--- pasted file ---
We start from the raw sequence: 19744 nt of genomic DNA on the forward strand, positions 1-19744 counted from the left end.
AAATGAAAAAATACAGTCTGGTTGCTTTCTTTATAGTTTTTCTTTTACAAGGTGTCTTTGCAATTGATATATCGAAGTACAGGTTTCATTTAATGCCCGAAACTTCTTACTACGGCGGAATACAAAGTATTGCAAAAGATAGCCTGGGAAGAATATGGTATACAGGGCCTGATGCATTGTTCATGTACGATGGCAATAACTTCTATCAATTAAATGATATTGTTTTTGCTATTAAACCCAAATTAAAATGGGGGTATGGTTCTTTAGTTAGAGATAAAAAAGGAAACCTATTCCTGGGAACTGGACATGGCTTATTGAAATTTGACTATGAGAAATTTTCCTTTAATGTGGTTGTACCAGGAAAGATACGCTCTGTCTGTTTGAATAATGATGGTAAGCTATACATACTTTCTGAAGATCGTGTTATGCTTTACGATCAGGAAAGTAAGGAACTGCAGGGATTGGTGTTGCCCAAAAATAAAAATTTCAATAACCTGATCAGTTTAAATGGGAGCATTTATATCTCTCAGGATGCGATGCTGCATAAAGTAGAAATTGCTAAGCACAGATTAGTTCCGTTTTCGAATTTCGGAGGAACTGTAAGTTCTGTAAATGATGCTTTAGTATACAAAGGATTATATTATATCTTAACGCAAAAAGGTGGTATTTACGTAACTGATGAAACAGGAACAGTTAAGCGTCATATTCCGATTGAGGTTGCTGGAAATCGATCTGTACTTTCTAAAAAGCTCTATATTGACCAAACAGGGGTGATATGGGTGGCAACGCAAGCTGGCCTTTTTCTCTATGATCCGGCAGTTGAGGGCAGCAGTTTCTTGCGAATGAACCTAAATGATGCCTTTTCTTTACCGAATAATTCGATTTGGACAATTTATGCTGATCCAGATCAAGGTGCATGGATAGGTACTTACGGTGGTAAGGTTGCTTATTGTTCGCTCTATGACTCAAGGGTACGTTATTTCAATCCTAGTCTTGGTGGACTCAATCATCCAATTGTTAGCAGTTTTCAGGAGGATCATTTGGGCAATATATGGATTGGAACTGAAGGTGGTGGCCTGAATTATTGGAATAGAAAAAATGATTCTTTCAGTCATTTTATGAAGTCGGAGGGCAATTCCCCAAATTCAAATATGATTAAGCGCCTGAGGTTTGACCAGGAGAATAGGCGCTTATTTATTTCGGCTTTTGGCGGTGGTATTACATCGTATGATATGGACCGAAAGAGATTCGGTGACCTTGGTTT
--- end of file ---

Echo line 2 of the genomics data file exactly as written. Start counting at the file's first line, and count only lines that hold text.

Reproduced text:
AAATGAAAAAATACAGTCTGGTTGCTTTCTTTATAGTTTTTCTTTTACAAGGTGTCTTTGCAATTGATATATCGAAGTACAGGTTTCATTTAATGCCCGAAACTTCTTACTACGGCGGAATACAAAGTATTGCAAAAGATAGCCTGGGAAGAATATGGTATACAGGGCCTGATGCATTGTTCATGTACGATGGCAATAACTTCTATCAATTAAATGATATTGTTTTTGCTATTAAACCCAAATTAAAATGGGGGTATGGTTCTTTAGTTAGAGATAAAAAAGGAAACCTATTCCTGGGAACTGGACATGGCTTATTGAAATTTGACTATGAGAAATTTTCCTTTAATGTGGTTGTACCAGGAAAGATACGCTCTGTCTGTTTGAATAATGATGGTAAGCTATACATACTTTCTGAAGATCGTGTTATGCTTTACGATCAGGAAAGTAAGGAACTGCAGGGATTGGTGTTGCCCAAAAATAAAAATTTCAATAACCTGATCAGTTTAAATGGGAGCATTTATATCTCTCAGGATGCGATGCTGCATAAAGTAGAAATTGCTAAGCACAGATTAGTTCCGTTTTCGAATTTCGGAGGAACTGTAAGTTCTGTAAATGATGCTTTAGTATACAAAGGATTATATTATATCTTAACGCAAAAAGGTGGTATTTACGTAACTGATGAAACAGGAACAGTTAAGCGTCATATTCCGATTGAGGTTGCTGGAAATCGATCTGTACTTTCTAAAAAGCTCTATATTGACCAAACAGGGGTGATATGGGTGGCAACGCAAGCTGGCCTTTTTCTCTATGATCCGGCAGTTGAGGGCAGCAGTTTCTTGCGAATGAACCTAAATGATGCCTTTTCTTTACCGAATAATTCGATTTGGACAATTTATGCTGATCCAGATCAAGGTGCATGGATAGGTACTTACGGTGGTAAGGTTGCTTATTGTTCGCTCTATGACTCAAGGGTACGTTATTTCAATCCTAGTCTTGGTGGACTCAATCATCCAATTGTTAGCAGTTTTCAGGAGGATCATTTGGGCAATATATGGATTGGAACTGAAGGTGGTGGCCTGAATTATTGGAATAGAAAAAATGATTCTTTCAGTCATTTTATGAAGTCGGAGGGCAATTCCCCAAATTCAAATATGATTAAGCGCCTGAGGTTTGACCAGGAGAATAGGCGCTTATTTATTTCGGCTTTTGGCGGTGGTATTACATCGTATGATATGGACCGAAAGAGATTCGGTGACCTTGGTTT